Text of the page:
NEW YORK (Reuters) - U.S. stocks dropped on Monday as McDonald's quarterly earnings missed expectations and the latest signs from Spain pointed to a euro-zone debt crisis that keeps getting worse.
Earnings from McDonald's Corp became the latest casualty among large multinational companies after the world's biggest hamburger chain posted lower-than-expected profit, citing a slower global economy and a stronger dollar. McDonald's stock slid 3.2 percent to $88.68. It was the biggest drag on the Dow.
The high-profile earnings disappointments have taken a toll on third-quarter estimates. Third-quarter S&P 500 earnings growth is now expected to come in at 0.9 percent, down from 3.1 percent at the beginning of the month.
In the latest development in the euro-zone crisis, the Spanish region of Murcia looked set to follow Valencia in tapping a government program to keep its finances afloat. Local media reported half a dozen regions were ready to follow suit.
The International Monetary Fund dismissed a weekend news report, which had increased concerns about the region, that it may refuse to continue supporting Greece as it prepares for talks with the new Greek government on its international bailout.
"All it does is it brings up that whole crisis again - all that tells you, it really didn't go away. No one has really fixed anything," said Ken Polcari, managing director at ICAP Equities in New York.
"For a couple of weeks there, it was quiet so people weren't paying attention (to Europe) but the minute they opened their mouth - boom."
Energy shares also slumped as fears of a global slowdown prompted investors to shun riskier assets, with U.S. crude down more than 3 percent at $88.93 a barrel. Chevron Corp (CVX.N) dropped 2 percent to $107.02. The NYSE Arca oil index .XOI lost 2.5 percent.
The Dow Jones industrial average .DJI dropped 161.69 points, or 1.26 percent, to 12,660.88. The Standard & Poor's 500 Index .SPX fell 19.49 points, or 1.43 percent, to 1,343.17. The Nasdaq Composite Index lost 53.24 points, or 1.82 percent, to 2,872.06.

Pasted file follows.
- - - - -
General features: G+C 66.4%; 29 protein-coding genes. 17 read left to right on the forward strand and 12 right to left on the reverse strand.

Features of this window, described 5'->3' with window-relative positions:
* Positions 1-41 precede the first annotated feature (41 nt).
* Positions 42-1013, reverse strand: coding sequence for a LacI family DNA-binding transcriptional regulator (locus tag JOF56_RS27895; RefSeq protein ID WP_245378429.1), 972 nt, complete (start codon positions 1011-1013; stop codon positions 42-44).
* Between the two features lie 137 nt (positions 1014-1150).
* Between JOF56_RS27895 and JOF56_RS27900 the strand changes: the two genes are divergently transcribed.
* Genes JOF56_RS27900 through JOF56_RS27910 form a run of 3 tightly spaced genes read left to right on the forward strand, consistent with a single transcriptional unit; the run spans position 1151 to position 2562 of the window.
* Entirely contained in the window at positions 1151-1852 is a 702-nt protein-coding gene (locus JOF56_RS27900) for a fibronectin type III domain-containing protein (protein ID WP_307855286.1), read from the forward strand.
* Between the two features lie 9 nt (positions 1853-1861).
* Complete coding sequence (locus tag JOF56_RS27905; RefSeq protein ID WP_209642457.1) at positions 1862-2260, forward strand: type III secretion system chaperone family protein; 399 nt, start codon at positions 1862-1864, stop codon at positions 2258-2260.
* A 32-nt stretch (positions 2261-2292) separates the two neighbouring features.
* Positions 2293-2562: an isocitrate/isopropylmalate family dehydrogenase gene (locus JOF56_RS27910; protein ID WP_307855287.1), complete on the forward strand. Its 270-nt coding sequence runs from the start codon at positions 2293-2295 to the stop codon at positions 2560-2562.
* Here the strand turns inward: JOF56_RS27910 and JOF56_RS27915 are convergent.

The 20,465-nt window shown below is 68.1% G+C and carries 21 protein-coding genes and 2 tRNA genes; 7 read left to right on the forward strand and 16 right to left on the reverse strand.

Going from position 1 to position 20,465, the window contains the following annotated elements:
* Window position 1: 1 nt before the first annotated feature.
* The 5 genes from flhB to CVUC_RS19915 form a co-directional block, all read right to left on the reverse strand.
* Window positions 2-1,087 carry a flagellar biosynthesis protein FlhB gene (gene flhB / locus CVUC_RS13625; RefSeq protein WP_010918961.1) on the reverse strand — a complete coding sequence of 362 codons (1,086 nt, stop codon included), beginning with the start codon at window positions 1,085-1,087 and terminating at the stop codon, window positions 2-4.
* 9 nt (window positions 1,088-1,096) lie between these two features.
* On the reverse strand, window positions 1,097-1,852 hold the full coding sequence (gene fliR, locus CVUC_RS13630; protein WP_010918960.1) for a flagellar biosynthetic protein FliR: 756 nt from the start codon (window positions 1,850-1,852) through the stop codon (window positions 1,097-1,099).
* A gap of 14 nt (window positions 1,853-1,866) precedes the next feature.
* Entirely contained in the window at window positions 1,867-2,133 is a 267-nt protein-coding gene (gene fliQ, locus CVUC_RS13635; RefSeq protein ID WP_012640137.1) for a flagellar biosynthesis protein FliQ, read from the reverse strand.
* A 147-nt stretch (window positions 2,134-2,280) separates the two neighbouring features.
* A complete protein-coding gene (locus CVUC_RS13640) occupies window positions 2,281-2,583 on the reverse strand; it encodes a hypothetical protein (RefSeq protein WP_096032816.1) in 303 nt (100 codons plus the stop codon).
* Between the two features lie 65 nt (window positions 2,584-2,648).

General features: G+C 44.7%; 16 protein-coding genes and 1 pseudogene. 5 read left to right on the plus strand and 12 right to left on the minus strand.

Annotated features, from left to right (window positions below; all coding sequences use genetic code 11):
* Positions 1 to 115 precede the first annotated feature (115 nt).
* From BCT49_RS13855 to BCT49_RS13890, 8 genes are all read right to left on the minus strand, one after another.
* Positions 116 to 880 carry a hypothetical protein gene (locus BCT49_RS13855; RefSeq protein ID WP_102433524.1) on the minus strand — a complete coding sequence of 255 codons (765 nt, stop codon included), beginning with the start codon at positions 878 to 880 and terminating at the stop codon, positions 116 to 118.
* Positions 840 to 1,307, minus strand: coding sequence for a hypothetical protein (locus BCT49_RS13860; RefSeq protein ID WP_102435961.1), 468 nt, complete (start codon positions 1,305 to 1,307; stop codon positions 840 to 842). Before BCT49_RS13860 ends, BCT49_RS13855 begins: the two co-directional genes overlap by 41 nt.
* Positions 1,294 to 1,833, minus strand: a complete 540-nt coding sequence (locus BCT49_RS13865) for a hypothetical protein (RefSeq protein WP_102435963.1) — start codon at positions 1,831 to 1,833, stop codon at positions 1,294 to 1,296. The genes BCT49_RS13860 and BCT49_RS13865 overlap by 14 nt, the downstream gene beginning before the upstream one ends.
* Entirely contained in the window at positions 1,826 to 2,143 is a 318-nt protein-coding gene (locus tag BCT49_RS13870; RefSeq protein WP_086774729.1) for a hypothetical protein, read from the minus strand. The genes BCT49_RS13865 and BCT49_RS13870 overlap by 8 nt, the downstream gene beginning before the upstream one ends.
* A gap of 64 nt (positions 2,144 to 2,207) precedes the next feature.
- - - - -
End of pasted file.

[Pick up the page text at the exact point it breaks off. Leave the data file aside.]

Stocks appeared to stabilize as the S&P 500 approached its 50-day moving average of 1,332.98, a technical support level that could trigger more losses if convincingly broken.
The CBOE Volatility Index, or VIX, Wall Street's fear gauge, jumped nearly 26 percent - its biggest percentage gain since November - when it touched a session high of 20.49. By midday, the VIX had given up some gains to trade at 18.99 - slightly below 20, a level that's considered relatively low - although it was still up nearly 17 percent for the day so far.
"While the actual VIX level is quite low at the moment, some of the volatility-related indicators are waving the flag of caution this week," said Randy Frederick, managing director of active trading and derivatives at Charles Schwab.
According to the VIX Open Interest Put-to-Call ratio, VIX options traders are holding only 50 puts for every 100 calls outstanding on the VIX. The last time this ratio hit this level was early August of 2011, just before a huge volatility spike that lasted nearly four months, he said.
"While QE3 is starting to look more realistic than it has in recent months," Frederick said, "I still think the VIX is not currently reflecting the true risk in the marketplace."
The euro slid to a two-year low against the dollar and a near 12-year trough against the yen, pressured by fears that Spain may eventually need a full sovereign bailout.
The yield on the Spanish 10-year bond was last at 7.5 percent, well over what analysts consider a sustainable level.
(Reporting by Chuck Mikolajczak, Additional reporting by Angela Moon; Editing by Jan Paschal)